First of all, having been stung recently, I’d like to distinguish between transitional fossils and intermediate fossils. The number of true transitionals is small, and although this partly reflects the very nature of cladistics (nothing is ever assumed to descend from a known type, but shares a common ancestor, which is always a hypothetical node on the cladogram, not a species), it matters as soon as you move away from gradualism.
Zeno’s paradox does depend on the infinite division of a change, and so is most relevant to Darwinian gradualism - if the paradox were valid, then gradualism would be impossible in principle - but fortunately, the number of genes that can change is finite, and so the paradox doesn’t apply even there.
But the philosophical resolution of the paradox was achieved in ancient times by Aristotelian metaphysics, by saying that each of those infinite divisions was only a potency, and that in reality only a finite number of steps would be actualised - in the original paradox, the runner’s paces would actually be 1 metre, or whatever, long. In evolution, if evolution occurs by discrete changes of form, in contradiction of Darwin’s recycled scholastic dictum Natura non facit saltus, then nature too moves in “paces”, and not through an infinite (and therefore non-traversible, if Zeno were correct) continuum.
So moving away from a “change of gene frequencies” model of evolution to some variety of saltational model (including special creation of any kind that isn’t simply gradual gene substitution - for example, the “nudging” of an entire package of complementary genetic changes) - then the number of transitions that ever existed would be strictly finite. To apply that to your example, Australopithecus - let’s assume for argument’s sake a human ancestor - did not gradually morph into, or through, a continuum of forms, but truly transitioned, let’s say into or through H erectus, H Neanderthalis, Denisovans and a few more distinct forms that haven’t been discovered or were never preserved.
In that case, finding a new transitional just adds +1 to the limited menagerie. We are no longer assuming a chronological version of the scholastic “principle of plenitude” in which every variant must have existed in principle, even if there is no evidence for it.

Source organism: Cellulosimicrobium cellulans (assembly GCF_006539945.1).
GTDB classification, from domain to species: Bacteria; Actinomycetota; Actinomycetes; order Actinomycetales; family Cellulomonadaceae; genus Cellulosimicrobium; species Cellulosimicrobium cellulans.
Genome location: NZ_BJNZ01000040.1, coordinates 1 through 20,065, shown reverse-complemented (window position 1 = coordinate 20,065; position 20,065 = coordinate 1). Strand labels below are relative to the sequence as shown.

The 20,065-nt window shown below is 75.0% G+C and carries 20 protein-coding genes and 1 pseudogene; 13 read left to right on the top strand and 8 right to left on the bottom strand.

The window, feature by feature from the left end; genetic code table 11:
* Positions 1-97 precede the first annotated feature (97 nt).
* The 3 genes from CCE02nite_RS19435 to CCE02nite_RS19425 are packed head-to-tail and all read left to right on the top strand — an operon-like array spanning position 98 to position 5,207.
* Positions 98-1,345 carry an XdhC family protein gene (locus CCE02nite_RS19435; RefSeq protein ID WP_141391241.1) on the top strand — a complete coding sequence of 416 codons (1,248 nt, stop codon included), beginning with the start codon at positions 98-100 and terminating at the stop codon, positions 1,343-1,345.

Hybridisation of those few forms, as in our own case, increases the possibilities, but at most by creating one new form from two, or more likely by being absorbed into the existing form.
Evolutionary intermediates, in this scenario - such as a medium size Samotherium which, it is agreed, is not conceivably ancestral to the giraffe, become even less significant than under gradualism, because we are not committed to saying the giraffe neck must have been growing through many divergent and continuous branches. And as I pointed out before, it is as true now as in Darwin’s time that most “transitions” in the fossil record are constructed from intermediates not even believed to be in the direct line of descent.
The question then is whether the evidence favours either model over the other. As far as the fossil record goes, the stasis-saltation pattern has been well publicised since Gould (whose own explanation depends on “accelerated gardualist” assumptions below the resolution of the fossil record. There are good reasons to suppose the fossil record is not nearly as incomplete as gradualism demands.
Even simple sampling methodology confirms that: on an infinite continuum, one would expect to find few fossils of many forms, and seldom (unless in juxtaposition) more than one from any species. In fact, we find many billions of fossils from (currently) only around 250,000 species - a mere fraction of living species… of which incidentally a large poercentage are found as fossils.
That would a truly extraordinary ratio given gradualism, turning Darwin’s “How come we don’t find more species in the fossils?” into the largely ignored “How come we find so many of each species?”
Population genetics applied to transitions tells us only that there appears to be common descent, not whether the large-scale changes occured at a more or less constant rate or not, unless one makes the assumption (contested by many including Gould and Eldredge) that all evolution is essentially scaled-up population genetics.
And so I do say that Zeno’s paradox is irrelevant
(a) because if true it renders gradualism, and all change, logically impossible. That is the very thing Zeno sought to prove by it.
(b) because under the Aristotelian scheme that resolves the paradox, actualised forms are discrete entities anyway, and the number of transitions is strictly finite. It predicts that one will inevitably find variations (if there’s a small, a medium and a large, one can arrange them in ascending order, and that may or may not correpsond to some real sequence of changes), but that one will only actually find a limited number of such variations. The gaps will be real, and will require some explanation beyond “Join the dots.”